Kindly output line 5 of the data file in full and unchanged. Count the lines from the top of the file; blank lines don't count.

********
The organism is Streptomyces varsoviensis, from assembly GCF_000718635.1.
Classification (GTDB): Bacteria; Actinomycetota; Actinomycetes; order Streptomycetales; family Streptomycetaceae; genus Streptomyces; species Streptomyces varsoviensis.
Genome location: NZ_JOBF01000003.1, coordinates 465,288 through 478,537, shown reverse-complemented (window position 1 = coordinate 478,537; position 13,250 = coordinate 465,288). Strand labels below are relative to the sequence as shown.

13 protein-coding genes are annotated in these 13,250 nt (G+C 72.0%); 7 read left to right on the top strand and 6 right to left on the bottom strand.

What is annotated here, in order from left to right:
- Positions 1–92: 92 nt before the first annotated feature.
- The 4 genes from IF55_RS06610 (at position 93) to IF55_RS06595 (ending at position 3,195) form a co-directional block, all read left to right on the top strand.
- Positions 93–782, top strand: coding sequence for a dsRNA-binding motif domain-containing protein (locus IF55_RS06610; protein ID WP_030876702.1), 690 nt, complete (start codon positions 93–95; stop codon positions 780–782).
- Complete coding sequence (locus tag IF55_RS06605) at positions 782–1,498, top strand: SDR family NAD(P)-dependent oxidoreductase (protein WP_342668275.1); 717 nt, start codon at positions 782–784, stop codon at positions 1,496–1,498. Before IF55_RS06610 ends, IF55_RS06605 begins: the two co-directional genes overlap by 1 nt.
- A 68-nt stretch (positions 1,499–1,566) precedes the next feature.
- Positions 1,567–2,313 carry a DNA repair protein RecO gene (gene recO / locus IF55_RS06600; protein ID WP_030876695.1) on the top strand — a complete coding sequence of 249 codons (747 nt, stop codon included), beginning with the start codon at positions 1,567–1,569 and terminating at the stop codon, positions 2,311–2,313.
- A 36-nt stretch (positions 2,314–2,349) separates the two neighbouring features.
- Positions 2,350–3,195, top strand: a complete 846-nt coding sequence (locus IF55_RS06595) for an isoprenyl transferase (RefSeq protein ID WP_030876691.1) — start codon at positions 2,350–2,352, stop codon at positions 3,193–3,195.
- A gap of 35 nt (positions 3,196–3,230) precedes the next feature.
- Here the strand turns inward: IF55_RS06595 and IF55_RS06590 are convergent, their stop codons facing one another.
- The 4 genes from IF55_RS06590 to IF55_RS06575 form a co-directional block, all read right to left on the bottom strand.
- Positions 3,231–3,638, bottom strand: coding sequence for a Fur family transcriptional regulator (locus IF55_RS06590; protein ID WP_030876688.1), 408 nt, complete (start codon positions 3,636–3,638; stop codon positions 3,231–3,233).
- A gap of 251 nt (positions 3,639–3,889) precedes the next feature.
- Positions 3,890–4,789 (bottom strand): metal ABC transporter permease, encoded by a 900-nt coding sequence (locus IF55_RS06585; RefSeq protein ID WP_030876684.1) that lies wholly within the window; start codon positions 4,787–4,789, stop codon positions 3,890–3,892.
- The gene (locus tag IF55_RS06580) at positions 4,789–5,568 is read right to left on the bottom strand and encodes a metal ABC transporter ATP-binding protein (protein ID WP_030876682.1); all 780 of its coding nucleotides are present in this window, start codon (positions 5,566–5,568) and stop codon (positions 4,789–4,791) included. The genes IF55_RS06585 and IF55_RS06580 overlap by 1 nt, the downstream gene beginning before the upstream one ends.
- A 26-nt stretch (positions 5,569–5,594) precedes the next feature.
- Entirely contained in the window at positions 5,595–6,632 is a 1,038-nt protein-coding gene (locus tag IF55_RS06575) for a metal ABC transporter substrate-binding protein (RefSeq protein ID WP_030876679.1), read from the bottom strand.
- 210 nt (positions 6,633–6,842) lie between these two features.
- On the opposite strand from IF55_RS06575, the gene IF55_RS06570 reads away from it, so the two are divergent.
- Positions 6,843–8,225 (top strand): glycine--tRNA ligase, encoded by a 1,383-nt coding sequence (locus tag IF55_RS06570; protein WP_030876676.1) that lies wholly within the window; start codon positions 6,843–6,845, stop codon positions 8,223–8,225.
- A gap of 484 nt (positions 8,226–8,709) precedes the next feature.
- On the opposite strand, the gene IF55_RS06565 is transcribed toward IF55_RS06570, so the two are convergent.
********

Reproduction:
What is annotated here, in order from left to right: